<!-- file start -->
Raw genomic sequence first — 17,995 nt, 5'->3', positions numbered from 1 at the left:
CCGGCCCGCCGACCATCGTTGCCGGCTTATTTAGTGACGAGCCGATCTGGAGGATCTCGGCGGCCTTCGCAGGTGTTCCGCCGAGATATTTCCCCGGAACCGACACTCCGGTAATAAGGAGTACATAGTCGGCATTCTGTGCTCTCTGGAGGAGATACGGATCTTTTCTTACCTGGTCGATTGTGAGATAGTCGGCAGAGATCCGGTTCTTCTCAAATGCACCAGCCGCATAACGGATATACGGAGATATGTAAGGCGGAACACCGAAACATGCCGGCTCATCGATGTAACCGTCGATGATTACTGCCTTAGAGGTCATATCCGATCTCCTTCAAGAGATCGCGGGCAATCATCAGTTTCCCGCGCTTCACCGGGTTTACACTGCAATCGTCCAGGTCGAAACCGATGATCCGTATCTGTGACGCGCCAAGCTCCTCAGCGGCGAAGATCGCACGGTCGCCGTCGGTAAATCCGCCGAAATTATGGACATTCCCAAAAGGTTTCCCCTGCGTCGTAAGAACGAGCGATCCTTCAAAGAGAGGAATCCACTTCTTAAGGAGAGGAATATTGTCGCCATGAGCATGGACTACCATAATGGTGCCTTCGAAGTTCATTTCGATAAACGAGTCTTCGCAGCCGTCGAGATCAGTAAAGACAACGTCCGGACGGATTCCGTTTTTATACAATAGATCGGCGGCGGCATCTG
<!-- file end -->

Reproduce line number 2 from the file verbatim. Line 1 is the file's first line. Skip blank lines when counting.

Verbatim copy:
CCGGCCCGCCGACCATCGTTGCCGGCTTATTTAGTGACGAGCCGATCTGGAGGATCTCGGCGGCCTTCGCAGGTGTTCCGCCGAGATATTTCCCCGGAACCGACACTCCGGTAATAAGGAGTACATAGTCGGCATTCTGTGCTCTCTGGAGGAGATACGGATCTTTTCTTACCTGGTCGATTGTGAGATAGTCGGCAGAGATCCGGTTCTTCTCAAATGCACCAGCCGCATAACGGATATACGGAGATATGTAAGGCGGAACACCGAAACATGCCGGCTCATCGATGTAACCGTCGATGATTACTGCCTTAGAGGTCATATCCGATCTCCTTCAAGAGATCGCGGGCAATCATCAGTTTCCCGCGCTTCACCGGGTTTACACTGCAATCGTCCAGGTCGAAACCGATGATCCGTATCTGTGACGCGCCAAGCTCCTCAGCGGCGAAGATCGCACGGTCGCCGTCGGTAAATCCGCCGAAATTATGGACATTCCCAAAAGGTTTCCCCTGCGTCGTAAGAACGAGCGATCCTTCAAAGAGAGGAATCCACTTCTTAAGGAGAGGAATATTGTCGCCATGAGCATGGACTACCATAATGGTGCCTTCGAAGTTCATTTCGATAAACGAGTCTTCGCAGCCGTCGAGATCAGTAAAGACAACGTCCGGACGGATTCCGTTTTTATACAATAGATCGGCGGCGGCATCTG